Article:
Although Germany was initially successful in Russia, the Soviet forces were continually able to regain lost territory. Rommel staged brilliant defensive strategies and inflicted heavy losses to the Soviets, but he was unable to regain the initiative. There were rumors that Germany was on the verge of developing a super weapon, but no such weapon materialized. Stalin often stated that the USSR would continue to march to Berlin. The world was therefore surprised when he accepted the terms offered in the Treaty of Posen.
The German-Russian border was established considerably north of where they had been in 1939. Germany gained Poland, Lithuania and Romania. Russia seemed to gain little but a cessation of fighting (the number of soldiers who would have been lost had the USSR forcibly pushed the Germans back to the lines drawn in the Treaty of Posen did not seem to be a factor in Stalin’s thinking). Later, however, it was apparent that a back room deal was also reached.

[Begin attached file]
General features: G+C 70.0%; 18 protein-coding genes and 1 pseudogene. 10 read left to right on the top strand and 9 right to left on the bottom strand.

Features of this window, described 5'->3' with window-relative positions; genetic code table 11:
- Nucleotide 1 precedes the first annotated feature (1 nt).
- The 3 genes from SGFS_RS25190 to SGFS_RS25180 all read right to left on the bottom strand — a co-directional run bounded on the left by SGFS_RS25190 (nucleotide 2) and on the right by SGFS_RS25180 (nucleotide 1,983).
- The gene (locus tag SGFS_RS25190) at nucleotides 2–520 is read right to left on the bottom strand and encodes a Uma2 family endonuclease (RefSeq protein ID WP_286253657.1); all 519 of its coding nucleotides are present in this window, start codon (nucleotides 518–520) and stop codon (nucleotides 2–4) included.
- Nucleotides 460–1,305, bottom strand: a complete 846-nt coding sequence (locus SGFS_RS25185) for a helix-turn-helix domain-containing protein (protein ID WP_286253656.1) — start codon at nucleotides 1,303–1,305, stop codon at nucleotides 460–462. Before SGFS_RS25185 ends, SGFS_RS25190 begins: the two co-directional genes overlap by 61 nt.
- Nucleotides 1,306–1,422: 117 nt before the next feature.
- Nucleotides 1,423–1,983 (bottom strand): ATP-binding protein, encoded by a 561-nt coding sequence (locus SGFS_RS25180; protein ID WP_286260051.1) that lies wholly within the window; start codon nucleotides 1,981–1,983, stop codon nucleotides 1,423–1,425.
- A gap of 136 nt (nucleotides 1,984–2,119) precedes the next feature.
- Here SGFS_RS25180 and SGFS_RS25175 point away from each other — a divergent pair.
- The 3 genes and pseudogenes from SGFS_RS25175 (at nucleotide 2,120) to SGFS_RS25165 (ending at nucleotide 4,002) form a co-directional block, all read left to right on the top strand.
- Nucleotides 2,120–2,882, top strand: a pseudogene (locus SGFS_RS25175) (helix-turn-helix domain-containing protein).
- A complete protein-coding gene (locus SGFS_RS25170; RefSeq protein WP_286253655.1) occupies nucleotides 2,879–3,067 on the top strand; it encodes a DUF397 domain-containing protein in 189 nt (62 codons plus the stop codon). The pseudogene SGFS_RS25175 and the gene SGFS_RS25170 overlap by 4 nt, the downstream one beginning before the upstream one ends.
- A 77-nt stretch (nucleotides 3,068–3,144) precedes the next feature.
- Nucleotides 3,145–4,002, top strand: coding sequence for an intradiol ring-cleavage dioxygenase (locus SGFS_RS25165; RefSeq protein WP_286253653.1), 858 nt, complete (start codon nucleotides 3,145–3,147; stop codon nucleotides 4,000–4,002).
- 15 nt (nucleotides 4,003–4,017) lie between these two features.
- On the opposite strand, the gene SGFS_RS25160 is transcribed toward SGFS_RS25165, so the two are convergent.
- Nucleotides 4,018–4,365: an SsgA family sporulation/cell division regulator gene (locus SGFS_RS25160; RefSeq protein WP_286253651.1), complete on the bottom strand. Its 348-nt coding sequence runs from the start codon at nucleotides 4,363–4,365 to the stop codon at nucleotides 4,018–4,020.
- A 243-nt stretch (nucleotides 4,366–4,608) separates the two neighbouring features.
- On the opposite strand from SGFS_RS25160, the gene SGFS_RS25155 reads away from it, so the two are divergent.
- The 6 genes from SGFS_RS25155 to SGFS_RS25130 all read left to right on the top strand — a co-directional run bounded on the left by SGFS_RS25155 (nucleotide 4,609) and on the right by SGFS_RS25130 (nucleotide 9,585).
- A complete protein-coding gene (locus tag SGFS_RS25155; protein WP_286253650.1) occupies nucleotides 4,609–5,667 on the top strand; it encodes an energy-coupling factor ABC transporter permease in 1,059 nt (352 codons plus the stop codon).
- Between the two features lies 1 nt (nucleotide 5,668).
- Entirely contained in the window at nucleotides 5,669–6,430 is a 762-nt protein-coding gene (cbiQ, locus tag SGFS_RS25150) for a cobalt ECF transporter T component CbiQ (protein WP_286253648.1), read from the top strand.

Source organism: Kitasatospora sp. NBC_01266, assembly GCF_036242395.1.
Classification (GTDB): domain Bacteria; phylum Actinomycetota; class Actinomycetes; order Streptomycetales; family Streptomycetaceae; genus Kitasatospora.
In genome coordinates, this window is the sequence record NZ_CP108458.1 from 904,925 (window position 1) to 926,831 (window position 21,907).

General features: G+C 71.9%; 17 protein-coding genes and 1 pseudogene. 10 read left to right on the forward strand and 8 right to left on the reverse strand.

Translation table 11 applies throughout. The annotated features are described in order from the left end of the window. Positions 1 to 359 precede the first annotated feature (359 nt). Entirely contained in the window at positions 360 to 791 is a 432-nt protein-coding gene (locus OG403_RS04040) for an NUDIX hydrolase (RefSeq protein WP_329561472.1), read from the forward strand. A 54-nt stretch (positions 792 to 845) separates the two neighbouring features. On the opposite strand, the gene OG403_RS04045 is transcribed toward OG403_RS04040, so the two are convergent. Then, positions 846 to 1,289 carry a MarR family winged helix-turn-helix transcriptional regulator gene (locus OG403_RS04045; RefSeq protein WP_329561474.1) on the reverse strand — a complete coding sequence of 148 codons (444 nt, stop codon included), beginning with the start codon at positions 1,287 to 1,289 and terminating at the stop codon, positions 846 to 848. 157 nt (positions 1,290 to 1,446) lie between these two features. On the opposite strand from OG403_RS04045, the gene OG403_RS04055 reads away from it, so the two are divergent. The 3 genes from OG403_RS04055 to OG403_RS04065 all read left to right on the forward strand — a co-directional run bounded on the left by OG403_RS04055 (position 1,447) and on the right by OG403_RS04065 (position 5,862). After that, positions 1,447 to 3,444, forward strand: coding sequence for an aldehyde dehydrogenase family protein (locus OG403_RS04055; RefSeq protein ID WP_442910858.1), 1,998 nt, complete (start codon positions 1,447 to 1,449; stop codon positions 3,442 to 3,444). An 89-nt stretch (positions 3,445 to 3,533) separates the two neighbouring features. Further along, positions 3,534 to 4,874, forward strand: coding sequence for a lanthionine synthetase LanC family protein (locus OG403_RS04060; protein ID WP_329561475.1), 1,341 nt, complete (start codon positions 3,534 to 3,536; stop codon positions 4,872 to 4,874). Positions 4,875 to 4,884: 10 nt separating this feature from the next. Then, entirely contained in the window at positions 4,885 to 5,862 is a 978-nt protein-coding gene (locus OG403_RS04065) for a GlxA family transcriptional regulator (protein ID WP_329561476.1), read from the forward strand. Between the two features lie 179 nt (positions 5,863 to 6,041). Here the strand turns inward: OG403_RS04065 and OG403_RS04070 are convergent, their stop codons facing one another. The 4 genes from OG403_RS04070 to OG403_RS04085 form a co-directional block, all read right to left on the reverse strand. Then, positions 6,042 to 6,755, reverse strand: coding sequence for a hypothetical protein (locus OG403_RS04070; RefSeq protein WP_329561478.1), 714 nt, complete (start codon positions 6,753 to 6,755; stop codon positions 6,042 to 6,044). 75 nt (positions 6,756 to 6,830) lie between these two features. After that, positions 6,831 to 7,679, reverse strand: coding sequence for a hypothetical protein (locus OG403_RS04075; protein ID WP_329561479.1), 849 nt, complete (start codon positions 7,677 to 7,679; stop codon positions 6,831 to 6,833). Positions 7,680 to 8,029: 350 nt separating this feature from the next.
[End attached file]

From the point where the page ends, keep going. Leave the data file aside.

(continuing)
Shortly after the Treaty of Posen, German forces withdrew from Finland and Norway. When Soviet forces moved into those countries, Germany made no protests.
Return to See Paris and Die
Go to Treaty of Paris